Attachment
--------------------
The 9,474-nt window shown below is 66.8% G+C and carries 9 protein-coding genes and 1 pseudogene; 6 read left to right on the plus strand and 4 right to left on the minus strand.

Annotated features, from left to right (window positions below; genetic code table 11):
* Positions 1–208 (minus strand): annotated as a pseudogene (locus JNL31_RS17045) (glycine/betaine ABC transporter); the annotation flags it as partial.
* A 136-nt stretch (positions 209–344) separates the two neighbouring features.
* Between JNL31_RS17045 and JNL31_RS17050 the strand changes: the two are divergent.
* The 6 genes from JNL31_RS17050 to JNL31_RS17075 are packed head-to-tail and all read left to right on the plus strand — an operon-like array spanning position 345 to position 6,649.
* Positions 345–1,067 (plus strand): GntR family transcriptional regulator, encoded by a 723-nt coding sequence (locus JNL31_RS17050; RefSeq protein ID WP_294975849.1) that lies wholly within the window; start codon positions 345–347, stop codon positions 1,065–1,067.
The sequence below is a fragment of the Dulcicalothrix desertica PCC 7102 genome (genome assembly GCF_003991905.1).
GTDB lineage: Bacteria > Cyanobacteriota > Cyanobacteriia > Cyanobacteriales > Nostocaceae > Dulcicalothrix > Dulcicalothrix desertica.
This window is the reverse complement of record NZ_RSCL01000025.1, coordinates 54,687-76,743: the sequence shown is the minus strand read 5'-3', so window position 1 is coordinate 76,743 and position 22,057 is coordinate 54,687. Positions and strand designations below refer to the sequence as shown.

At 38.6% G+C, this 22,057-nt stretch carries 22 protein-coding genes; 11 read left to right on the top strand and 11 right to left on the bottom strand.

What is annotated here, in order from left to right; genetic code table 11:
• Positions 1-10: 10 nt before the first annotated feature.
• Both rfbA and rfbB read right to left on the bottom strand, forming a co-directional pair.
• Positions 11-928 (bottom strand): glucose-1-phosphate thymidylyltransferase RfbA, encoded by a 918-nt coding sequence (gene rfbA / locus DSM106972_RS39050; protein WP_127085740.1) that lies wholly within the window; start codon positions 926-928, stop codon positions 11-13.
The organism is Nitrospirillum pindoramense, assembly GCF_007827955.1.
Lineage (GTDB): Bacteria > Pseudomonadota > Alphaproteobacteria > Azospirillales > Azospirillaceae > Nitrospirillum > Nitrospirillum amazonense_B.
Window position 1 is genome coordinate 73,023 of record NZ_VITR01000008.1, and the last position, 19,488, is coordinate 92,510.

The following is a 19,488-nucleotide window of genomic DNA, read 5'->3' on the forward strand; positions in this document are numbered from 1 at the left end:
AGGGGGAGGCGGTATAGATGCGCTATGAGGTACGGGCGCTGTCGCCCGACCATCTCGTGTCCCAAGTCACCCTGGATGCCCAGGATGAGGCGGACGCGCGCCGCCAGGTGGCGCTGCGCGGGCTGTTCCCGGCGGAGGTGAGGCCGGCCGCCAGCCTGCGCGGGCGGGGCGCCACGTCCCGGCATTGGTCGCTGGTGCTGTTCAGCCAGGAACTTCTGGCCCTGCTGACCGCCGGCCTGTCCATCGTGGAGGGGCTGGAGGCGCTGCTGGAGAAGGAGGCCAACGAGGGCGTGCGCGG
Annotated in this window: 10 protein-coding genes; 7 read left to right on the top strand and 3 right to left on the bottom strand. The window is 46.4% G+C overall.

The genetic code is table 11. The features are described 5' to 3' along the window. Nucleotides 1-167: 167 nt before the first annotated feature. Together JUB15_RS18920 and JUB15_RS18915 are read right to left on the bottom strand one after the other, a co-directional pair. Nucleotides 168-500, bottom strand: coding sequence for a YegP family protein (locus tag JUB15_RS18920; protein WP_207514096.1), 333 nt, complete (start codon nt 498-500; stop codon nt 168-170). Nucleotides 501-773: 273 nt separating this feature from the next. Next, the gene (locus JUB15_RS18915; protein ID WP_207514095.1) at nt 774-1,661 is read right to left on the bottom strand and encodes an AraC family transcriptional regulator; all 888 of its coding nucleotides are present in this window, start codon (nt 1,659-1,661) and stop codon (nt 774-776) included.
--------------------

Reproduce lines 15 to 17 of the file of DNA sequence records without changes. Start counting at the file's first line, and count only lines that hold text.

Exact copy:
• Positions 11-928 (bottom strand): glucose-1-phosphate thymidylyltransferase RfbA, encoded by a 918-nt coding sequence (gene rfbA / locus DSM106972_RS39050; protein WP_127085740.1) that lies wholly within the window; start codon positions 926-928, stop codon positions 11-13.
The organism is Nitrospirillum pindoramense, assembly GCF_007827955.1.
Lineage (GTDB): Bacteria > Pseudomonadota > Alphaproteobacteria > Azospirillales > Azospirillaceae > Nitrospirillum > Nitrospirillum amazonense_B.